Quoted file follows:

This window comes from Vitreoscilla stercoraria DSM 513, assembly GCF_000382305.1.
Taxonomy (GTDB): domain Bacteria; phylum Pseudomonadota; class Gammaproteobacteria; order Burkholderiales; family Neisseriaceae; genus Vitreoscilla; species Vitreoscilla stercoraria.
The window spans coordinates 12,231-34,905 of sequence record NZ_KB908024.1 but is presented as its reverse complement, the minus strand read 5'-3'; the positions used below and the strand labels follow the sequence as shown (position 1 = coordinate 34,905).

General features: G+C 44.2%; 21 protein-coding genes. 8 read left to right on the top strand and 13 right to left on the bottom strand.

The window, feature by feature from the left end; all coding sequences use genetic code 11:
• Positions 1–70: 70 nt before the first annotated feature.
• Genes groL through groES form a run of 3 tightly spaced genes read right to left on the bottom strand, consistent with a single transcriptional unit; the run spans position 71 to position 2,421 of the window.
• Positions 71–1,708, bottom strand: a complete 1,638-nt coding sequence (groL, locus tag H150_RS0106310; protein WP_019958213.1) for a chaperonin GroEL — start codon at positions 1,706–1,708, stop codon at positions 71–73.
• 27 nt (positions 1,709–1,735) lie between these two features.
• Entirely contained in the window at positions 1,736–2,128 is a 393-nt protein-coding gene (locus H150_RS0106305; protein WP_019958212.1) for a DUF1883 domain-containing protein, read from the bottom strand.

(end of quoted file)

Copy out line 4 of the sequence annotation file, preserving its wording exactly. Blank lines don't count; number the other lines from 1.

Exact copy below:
General features: G+C 44.2%; 21 protein-coding genes. 8 read left to right on the top strand and 13 right to left on the bottom strand.